Many successful people practice visual positioning, where they visualize themselves succeeding or accomplishing something they’d like to do. That’s an internal practice. Others require something external, i.e. a role model to which they can aspire to be. My role in helping shape the future to provide more options to little girls begins with a question: Do we have any female pilots today?
You see, I fly a lot. This makes it easy to do this pet project. And, with only 6% of commercial airline pilots being women, the aviation industry is the most male-dominated industry in existence today (in the USA). I ask the question “Do we have any female pilots today?” every time I board an aircraft to the on-board, greeting flight attendant. I expect a “No” in response, and am delightfully surprised the few times I am told “Yes.” Finding a female pilot is ONLY the cherry on top (two is a bonanza!); and I post their photos on my public Facebook page (including the one above!). The finding is not the point; the question is.
First, what drives the question? Some of my friends believed I secretly wish to be a pilot. Wrong. Others believed my pilot picture posts to be a game of “I Spy.” No. One friend even believed I am “pressuring” and “forcing” girls to become pilots! Very wrong. Bottomline: It is hard for many to become what they can NOT see. If s/he can see it, s/he can be it. While my particular focus for this pet project is on little girls having more options, my bottom line regards anyone at any stage in his/her professional or personal development. More options = good; limited options < good.
In 1954, Roger Bannister became the first person to break the 4-minute mile. Before him, no one believed a person could run that fast. Experts declared it was physically impossible. This belief became a “truth,” supported by people “in the know.” No one saw it to be true, therefore it was untrue and, consequently, no one tried. Historically speaking, physical competitions go back millennia, even before the “Olympics” in Ancient Greece; so, in other words, this is “just how things are.” (Have you heard that line in organizations? – self-limiting beliefs spurred by institutional history and organizational culture).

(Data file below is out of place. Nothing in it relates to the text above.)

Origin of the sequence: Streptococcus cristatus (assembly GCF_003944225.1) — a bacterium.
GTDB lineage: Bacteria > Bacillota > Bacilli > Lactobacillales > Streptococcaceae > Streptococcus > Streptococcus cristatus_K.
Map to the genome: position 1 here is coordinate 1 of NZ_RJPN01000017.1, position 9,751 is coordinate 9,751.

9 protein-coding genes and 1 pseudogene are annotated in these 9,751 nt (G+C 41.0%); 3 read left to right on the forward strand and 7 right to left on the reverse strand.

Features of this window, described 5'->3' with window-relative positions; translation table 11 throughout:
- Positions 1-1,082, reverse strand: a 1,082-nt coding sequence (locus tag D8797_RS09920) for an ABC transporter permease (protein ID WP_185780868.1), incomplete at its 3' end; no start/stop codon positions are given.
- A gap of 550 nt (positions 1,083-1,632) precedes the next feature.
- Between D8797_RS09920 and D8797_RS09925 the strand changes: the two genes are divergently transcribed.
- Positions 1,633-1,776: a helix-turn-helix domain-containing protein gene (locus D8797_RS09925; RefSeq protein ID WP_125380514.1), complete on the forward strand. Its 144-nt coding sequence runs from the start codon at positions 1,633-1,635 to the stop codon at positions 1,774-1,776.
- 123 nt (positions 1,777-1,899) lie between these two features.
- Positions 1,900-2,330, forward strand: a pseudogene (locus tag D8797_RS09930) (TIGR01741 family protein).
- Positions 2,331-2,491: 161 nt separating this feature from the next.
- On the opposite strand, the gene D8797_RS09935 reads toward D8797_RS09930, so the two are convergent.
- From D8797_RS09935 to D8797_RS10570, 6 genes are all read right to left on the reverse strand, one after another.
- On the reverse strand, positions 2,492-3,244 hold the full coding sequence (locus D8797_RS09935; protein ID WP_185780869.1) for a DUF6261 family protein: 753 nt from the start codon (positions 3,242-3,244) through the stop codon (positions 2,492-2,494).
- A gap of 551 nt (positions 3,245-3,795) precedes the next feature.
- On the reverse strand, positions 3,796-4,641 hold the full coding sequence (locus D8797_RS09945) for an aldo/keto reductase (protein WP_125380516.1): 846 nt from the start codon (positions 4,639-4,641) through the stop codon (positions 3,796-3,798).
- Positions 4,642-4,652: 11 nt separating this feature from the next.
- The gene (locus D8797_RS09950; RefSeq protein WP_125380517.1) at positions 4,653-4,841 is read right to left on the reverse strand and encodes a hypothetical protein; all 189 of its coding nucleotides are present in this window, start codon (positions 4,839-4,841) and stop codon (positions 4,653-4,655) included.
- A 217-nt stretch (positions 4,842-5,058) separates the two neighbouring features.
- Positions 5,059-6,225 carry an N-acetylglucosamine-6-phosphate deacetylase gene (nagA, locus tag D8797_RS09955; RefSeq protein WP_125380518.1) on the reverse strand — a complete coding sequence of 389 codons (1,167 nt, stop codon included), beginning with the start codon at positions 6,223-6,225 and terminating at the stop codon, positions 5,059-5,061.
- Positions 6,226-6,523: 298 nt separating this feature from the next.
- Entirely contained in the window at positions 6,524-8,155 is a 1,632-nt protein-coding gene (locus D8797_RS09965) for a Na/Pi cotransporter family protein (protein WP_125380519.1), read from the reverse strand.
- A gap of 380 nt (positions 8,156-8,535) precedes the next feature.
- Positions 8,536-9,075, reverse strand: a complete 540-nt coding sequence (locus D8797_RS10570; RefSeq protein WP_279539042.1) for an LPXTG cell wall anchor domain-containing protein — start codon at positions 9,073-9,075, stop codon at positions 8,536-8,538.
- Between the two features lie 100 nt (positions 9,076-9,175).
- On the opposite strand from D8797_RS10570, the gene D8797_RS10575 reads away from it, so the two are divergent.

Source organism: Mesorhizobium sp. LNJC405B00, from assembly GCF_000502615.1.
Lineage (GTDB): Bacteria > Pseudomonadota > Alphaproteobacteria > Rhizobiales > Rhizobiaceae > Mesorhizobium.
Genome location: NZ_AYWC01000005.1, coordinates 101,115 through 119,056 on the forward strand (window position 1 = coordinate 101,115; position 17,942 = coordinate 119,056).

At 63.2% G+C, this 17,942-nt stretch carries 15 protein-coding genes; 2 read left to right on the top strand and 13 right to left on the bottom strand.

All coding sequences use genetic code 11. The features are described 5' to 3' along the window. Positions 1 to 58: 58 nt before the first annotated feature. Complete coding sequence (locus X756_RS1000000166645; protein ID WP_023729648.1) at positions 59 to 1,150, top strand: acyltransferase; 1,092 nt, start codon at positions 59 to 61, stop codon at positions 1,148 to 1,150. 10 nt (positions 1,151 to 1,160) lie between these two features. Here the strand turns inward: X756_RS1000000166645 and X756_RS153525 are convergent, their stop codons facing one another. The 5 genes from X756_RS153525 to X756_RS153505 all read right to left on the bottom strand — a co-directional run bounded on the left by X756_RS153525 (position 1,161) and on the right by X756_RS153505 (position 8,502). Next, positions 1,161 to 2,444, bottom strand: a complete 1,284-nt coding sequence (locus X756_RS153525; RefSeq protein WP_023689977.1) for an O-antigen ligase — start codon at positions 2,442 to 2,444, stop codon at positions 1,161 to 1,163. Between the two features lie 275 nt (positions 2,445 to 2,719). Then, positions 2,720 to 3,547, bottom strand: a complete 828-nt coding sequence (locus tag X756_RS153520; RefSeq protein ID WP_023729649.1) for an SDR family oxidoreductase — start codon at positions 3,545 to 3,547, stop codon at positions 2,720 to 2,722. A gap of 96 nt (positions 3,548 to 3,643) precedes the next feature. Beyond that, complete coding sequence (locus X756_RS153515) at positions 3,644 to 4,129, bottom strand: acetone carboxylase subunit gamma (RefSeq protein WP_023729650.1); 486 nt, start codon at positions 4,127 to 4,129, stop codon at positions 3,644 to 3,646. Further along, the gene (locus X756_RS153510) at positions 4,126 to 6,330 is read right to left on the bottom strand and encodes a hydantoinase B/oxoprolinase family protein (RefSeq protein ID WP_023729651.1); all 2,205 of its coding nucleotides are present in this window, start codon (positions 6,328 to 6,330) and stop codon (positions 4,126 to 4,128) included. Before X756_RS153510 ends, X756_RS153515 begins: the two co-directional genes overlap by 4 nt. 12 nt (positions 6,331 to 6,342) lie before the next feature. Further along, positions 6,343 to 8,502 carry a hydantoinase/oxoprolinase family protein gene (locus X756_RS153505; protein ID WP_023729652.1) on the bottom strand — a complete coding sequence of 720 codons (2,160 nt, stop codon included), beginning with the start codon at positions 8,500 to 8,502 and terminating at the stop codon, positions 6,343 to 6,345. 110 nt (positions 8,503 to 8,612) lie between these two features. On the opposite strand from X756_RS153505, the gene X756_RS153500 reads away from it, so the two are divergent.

What do you suppose happened after Bannister broke the 4-minute mile? More than 1,400 people beat his record not too long afterwards. What made the difference?
Imagine this: You are the owner of an ice cream shop. You have a frequent customer. She comes in up to four times a week, which is much more often than most. Every time she enters your shop, she asks for a specific flavor – along with her regular purchase.
- What does her question lead you to think?
- How many customers would it take before you listen to your consumer base?
- What would it take for you to consider augmenting your product line?
In your organization (or as a member of society), do you see yourself as a victim of “that’s just how things are”? How difficult is it to ask a question? In pure coaching, questions result in more options. More options lead to better results. Better results create a stronger economy. What’s your contribution?
“A prudent question is one-half of wisdom.” – Francis Bacon
Rossina Gil, MSOD, MAIS, is a Leadership and Organization Development Practitioner, cultural integration expert, and the founder of Corporate Looking Glass, LLC – a diverse consultancy of OD experts and strategic thinking partners. We increase retention. Visit CorporateLookingGlass.com.
© Rossina Gil, 2018